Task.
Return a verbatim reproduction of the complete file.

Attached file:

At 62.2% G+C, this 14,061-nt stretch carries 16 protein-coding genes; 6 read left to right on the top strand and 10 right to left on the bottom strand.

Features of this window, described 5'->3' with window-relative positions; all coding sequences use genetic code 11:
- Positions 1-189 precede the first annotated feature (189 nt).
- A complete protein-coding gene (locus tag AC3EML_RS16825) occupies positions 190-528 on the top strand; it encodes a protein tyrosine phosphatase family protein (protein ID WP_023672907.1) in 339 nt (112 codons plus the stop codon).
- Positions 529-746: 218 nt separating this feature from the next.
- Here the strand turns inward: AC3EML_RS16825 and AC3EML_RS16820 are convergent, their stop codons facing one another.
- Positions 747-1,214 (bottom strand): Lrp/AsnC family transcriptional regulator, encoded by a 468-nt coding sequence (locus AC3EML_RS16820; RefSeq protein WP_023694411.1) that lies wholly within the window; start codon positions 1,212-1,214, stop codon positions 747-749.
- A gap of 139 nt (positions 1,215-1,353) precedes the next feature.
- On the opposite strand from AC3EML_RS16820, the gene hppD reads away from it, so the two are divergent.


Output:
At 62.2% G+C, this 14,061-nt stretch carries 16 protein-coding genes; 6 read left to right on the top strand and 10 right to left on the bottom strand.

Features of this window, described 5'->3' with window-relative positions; all coding sequences use genetic code 11:
- Positions 1-189 precede the first annotated feature (189 nt).
- A complete protein-coding gene (locus tag AC3EML_RS16825) occupies positions 190-528 on the top strand; it encodes a protein tyrosine phosphatase family protein (protein ID WP_023672907.1) in 339 nt (112 codons plus the stop codon).
- Positions 529-746: 218 nt separating this feature from the next.
- Here the strand turns inward: AC3EML_RS16825 and AC3EML_RS16820 are convergent, their stop codons facing one another.
- Positions 747-1,214 (bottom strand): Lrp/AsnC family transcriptional regulator, encoded by a 468-nt coding sequence (locus AC3EML_RS16820; RefSeq protein WP_023694411.1) that lies wholly within the window; start codon positions 1,212-1,214, stop codon positions 747-749.
- A gap of 139 nt (positions 1,215-1,353) precedes the next feature.
- On the opposite strand from AC3EML_RS16820, the gene hppD reads away from it, so the two are divergent.